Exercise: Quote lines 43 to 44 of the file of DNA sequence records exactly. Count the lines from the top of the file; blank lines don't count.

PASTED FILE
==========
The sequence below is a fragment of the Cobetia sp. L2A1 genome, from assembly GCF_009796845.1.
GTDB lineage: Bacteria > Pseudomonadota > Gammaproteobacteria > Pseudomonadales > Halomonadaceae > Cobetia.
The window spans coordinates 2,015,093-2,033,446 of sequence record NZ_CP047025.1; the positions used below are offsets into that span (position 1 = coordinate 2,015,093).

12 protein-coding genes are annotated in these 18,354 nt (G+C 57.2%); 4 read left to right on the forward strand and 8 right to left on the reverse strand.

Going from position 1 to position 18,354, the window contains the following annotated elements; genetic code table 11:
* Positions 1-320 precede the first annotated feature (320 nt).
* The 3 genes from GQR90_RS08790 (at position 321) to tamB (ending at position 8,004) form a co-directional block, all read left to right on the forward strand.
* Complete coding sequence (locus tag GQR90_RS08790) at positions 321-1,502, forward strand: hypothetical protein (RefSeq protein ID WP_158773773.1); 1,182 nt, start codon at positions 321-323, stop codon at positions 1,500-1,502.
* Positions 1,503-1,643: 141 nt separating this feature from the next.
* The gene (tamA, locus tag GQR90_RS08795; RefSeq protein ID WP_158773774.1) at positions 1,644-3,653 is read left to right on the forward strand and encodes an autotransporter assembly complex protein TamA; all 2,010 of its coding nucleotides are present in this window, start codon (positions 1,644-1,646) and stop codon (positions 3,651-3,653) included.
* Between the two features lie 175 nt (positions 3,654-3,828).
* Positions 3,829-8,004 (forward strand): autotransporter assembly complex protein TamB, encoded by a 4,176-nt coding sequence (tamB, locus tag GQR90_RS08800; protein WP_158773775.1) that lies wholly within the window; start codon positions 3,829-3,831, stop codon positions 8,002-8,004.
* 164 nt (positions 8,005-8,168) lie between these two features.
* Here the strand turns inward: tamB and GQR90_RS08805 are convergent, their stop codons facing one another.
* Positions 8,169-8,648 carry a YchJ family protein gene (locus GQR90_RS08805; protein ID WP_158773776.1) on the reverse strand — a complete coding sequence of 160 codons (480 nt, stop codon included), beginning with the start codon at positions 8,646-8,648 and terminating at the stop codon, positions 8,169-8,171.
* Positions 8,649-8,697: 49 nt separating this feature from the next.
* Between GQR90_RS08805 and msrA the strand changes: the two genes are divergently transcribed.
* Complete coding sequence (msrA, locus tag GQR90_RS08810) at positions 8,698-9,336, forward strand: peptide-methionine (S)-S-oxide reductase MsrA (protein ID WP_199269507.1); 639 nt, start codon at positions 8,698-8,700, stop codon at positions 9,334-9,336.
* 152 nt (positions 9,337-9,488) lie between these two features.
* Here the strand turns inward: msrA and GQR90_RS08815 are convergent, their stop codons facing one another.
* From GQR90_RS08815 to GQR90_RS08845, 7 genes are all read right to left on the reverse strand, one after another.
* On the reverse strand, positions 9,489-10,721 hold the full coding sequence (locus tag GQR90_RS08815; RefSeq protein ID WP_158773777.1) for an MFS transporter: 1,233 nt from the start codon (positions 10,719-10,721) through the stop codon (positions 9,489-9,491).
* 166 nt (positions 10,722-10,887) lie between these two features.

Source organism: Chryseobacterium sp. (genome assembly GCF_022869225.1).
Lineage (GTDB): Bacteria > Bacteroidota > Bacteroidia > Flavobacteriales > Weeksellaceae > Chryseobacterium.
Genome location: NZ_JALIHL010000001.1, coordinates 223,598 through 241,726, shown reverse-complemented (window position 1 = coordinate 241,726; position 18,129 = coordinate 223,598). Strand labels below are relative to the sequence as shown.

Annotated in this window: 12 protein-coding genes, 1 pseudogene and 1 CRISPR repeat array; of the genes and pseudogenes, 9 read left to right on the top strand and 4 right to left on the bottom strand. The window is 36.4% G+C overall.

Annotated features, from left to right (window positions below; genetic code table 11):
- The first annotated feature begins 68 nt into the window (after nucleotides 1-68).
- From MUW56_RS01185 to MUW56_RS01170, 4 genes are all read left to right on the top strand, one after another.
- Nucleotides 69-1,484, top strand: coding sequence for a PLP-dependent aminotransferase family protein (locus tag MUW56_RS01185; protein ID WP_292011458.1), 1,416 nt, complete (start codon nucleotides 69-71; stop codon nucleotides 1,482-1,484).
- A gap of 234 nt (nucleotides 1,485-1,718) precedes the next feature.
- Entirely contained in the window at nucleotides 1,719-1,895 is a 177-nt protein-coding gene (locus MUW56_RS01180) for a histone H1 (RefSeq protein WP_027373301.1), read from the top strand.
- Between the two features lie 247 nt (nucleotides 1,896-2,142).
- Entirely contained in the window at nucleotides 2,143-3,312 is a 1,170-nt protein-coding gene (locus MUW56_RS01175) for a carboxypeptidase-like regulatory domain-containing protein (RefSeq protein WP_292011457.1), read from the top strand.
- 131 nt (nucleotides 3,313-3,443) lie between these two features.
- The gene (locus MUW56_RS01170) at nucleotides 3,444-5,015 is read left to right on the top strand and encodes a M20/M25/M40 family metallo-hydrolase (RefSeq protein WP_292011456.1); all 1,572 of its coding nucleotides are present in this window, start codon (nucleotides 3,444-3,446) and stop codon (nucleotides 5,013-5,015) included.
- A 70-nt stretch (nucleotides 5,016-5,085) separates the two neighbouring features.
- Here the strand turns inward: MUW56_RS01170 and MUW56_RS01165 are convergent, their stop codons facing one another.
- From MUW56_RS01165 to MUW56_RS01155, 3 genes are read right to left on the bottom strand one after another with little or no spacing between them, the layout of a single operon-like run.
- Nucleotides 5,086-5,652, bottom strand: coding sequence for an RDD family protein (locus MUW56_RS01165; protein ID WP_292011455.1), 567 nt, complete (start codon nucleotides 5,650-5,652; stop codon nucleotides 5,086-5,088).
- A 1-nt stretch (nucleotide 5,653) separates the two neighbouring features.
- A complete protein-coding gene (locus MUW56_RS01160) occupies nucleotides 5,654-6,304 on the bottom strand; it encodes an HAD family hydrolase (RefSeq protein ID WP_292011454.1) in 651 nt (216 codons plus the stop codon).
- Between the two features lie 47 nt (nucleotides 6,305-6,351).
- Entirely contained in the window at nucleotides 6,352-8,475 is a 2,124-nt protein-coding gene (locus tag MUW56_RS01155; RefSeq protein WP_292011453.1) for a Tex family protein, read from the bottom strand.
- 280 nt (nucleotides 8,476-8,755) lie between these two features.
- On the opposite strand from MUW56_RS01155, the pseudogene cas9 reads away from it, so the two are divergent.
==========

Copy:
- A complete protein-coding gene (locus MUW56_RS01160) occupies nucleotides 5,654-6,304 on the bottom strand; it encodes an HAD family hydrolase (RefSeq protein ID WP_292011454.1) in 651 nt (216 codons plus the stop codon).
- Between the two features lie 47 nt (nucleotides 6,305-6,351).